Estate agents facing the future as an endangered species

SCOTLAND is set to experience a decline in the number of property-dependent solicitors firms and estate agents following the slowdown in house sales, industry insiders have warned.

The admission that business north of the Border will suffer follows a gloomy prediction of the effect of the housing market slump elsewhere in the UK.

According to Jonathan Haward, of the County Homesearch Company, up to half of all estate agents in the UK will disappear within five years.

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And Movewithus, the biggest network of independent estate agencies, has estimated that at least a third of the UK's 12,000 agents will close by the end of this year.

Yesterday, the Edinburgh Solicitors Property Centre admitted that some of its own 230 members could be hit.

"A combination of market forces and the increasing importance of online advertising mean we are likely to see some consolidation over the medium term which may result in a slight reduction in the number of agents," said ESPC chief executive Ron Smith.

However, the decline would not mirror the wider UK trend, Smith added. "While the prominence of the internet in property marketing will continue to rise in coming years, it is unlikely that we will see such a marked reduction in the number of estate agents in Scotland," he said.

Most solicitors who work in property are protected from the downturn by offering a diverse range of other services, claimed Mark Hordern, spokesman for the Glasgow Solicitors Property Centre,

Hordern said the newer estate agents, including franchises, would be hit hardest due to a lack of financial strength and experience.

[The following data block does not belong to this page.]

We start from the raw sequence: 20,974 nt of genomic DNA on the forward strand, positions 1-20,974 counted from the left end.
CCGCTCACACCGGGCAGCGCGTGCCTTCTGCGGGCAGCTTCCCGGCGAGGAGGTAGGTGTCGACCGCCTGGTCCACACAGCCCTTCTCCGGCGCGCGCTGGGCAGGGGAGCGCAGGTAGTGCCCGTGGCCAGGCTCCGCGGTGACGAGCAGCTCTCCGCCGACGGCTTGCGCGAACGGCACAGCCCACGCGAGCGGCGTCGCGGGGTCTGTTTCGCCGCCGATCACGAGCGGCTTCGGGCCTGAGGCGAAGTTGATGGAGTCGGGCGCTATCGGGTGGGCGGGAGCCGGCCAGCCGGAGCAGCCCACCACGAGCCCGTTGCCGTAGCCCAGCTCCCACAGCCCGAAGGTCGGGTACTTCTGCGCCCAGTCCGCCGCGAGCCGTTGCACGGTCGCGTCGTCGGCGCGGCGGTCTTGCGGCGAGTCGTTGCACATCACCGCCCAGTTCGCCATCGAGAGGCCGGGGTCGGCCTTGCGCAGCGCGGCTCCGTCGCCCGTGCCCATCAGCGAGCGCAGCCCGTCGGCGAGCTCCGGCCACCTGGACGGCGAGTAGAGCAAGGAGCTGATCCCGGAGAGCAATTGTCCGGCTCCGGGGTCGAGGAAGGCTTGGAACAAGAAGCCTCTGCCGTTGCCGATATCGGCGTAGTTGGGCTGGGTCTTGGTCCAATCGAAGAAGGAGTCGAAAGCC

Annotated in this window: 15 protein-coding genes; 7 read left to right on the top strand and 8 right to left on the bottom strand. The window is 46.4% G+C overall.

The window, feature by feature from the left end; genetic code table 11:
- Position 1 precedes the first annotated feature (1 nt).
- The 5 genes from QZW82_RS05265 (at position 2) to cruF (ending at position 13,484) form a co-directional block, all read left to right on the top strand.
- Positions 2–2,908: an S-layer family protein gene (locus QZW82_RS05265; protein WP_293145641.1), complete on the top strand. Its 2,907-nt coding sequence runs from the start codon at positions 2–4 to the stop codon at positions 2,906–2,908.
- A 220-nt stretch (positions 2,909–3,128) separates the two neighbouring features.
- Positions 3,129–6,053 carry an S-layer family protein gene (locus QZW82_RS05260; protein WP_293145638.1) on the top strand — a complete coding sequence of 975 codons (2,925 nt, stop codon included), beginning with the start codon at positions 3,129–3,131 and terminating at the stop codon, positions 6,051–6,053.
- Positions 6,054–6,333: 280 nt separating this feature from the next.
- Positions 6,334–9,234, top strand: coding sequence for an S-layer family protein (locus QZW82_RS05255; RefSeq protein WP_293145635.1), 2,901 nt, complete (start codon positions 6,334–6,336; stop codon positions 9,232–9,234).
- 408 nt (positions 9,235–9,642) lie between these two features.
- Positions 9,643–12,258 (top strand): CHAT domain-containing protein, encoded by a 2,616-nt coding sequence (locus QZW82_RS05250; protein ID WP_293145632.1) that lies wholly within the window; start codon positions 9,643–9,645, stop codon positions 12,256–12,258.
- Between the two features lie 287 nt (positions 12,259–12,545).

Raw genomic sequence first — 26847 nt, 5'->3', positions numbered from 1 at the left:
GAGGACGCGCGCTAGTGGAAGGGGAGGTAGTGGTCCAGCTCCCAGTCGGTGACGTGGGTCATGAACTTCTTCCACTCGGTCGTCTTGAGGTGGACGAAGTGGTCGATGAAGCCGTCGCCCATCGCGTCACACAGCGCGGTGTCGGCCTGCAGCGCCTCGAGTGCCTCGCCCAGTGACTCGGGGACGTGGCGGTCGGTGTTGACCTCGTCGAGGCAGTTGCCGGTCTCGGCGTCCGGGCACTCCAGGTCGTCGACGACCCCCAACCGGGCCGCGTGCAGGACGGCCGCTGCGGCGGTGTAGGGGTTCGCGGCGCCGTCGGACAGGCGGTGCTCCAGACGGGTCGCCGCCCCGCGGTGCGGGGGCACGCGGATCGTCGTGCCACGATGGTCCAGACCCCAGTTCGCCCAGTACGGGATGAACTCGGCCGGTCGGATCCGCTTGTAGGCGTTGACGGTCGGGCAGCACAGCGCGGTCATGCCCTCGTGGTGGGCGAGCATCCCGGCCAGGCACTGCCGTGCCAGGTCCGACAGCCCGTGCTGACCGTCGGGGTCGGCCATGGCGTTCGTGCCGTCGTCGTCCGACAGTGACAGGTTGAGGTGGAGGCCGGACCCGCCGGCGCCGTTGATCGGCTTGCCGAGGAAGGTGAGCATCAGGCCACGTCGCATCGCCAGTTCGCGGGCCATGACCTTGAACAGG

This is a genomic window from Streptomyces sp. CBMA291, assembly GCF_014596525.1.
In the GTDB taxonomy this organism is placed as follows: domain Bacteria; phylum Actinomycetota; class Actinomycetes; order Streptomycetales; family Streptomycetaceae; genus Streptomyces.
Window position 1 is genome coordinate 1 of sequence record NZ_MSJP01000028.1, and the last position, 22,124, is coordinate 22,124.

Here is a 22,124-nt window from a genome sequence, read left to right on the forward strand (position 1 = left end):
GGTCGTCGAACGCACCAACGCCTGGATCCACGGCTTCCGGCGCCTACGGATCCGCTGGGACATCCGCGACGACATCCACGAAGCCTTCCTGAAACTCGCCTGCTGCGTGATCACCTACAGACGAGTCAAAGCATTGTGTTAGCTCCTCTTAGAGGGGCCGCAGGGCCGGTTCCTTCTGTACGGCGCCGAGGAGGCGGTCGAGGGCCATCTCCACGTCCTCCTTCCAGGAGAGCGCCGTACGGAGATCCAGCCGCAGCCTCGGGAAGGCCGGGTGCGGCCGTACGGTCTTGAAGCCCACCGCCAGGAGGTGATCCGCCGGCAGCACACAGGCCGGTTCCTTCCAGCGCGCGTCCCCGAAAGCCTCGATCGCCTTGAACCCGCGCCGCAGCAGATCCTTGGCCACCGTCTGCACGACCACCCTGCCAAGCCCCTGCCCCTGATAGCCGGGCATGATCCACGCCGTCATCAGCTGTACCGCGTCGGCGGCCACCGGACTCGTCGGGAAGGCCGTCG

But Jonathan Farley, director of Farmore IT, owner of, said all agents faced a growing threat from property websites. "Estate agents themselves are having to advertise on property websites because their large base of customers has been eroded," said Farley. "The market is definitely getting harder and more cut-throat for estate agents, as people know most properties are now online and so are bypassing agents."

The Scottish property market is particularly suited to online property searching, Farley suggested. "We have more rural areas that are traditionally served by small independent estate agents and if you can save yourself a long drive by doing your search online you will do it."

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The gloomy outlook for the sector came just weeks after Edinburgh-based estate agents Stewart Saunders fell victim to the housing market slump.

But Matthew Gray, property services director at Pagan Osborne in Edinburgh, said the better agents would survive. "Estate agents with genuine expertise and experience will continue to play a very valuable role. Due to a shortage of housing UK-wide, this is a market place that demands expertise, especially now. The best will adapt and prove their worth, with the survivors growing in size."